J Knee Surg
DOI: 10.1055/s-0037-1615823
Original Article
Thieme Medical Publishers 333 Seventh Avenue, New York, NY 10001, USA.

Risk Factors for Contralateral ACL Injury: A Single Institution Case–Control Study

Todd P. Pierce
Department of Orthopaedic Surgery, Seton Hall University School of Health and Medical Sciences, South Orange, New Jersey
,
Kimona Issa
Department of Orthopaedic Surgery, Seton Hall University School of Health and Medical Sciences, South Orange, New Jersey
,
Kaitlin Cassidy
Department of Orthopaedic Surgery, Seton Hall University School of Health and Medical Sciences, South Orange, New Jersey
,
Anthony Festa
Department of Orthopaedic Surgery, Seton Hall University School of Health and Medical Sciences, South Orange, New Jersey
,
Vincent K. McInerney
Department of Orthopaedic Surgery, Seton Hall University School of Health and Medical Sciences, South Orange, New Jersey
,
Anthony J. Scillia
Department of Orthopaedic Surgery, Seton Hall University School of Health and Medical Sciences, South Orange, New Jersey
› Author Affiliations
Further Information

Publication History

27 February 2017

22 November 2017

Publication Date:
03 January 2018 (eFirst)

Abstract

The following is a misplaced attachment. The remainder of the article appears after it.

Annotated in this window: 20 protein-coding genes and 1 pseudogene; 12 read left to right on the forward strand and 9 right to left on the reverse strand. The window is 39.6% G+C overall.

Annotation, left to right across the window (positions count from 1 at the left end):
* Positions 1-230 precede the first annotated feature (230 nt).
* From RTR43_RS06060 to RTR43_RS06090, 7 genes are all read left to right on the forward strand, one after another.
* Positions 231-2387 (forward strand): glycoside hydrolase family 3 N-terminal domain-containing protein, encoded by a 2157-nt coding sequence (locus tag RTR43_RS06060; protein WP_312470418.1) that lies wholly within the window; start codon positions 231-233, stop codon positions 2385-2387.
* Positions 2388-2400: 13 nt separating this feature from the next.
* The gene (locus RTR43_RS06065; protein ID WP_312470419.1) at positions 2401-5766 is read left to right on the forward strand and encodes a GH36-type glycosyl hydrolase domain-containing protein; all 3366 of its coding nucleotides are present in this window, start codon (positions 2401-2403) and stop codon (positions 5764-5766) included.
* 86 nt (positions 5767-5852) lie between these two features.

Our purpose was to evaluate if there is any association between requiring contralateral anterior cruciate ligament (ACL) reconstruction and various: (1) demographics, (2) patient characteristics, and (3) surgery-specific factors. A prospectively collected database at a single institution was queried to find all patients who underwent primary ACL reconstruction between 2012 and 2014. We identified 312 primary ACL reconstruction patients with a mean age of 24 years and a mean follow-up of 3 years (range, 2–5 years). This cohort was compared with all those who had primary ACL reconstructions during the same time period without a contralateral procedure. We evaluated: (1) incidence, (2) demographic variables, (3) family history, (4) graft choice, (5) activity causing injury, and (6) mechanism of injury (contact versus noncontact). There were 16 patients (4.8%) with a mean age of 21 years and a mean follow-up of 3 years that required a contralateral reconstruction. More females required contralateral reconstruction when compared with the control cohort (p = 0.049). However, there was no difference in the mean age between the cohorts (p = 0.32). Those who underwent reconstruction using a tibialis anterior allograft were far more likely to require a contralateral reconstruction (p = 0.0002). Bone-tendon-bone patellar autograft (p = 0.16), hamstring autograft (p = 0.76), and hamstring allograft (p = 0.68) had similar incidences of contralateral ACL injury. Lacrosse was associated with higher risk of contralateral procedure (p = 0.03). Mechanism of injury had no association of contralateral reconstruction (p = 0.71). We found that those with the highest risk of contralateral ACL reconstruction following their index procedure were females, those with tibialis anterior allografts, and those who had their ipsilateral injury while playing lacrosse. These data may be used by practitioners when educating patients regarding their potential for requiring a contralateral reconstruction following their index procedure.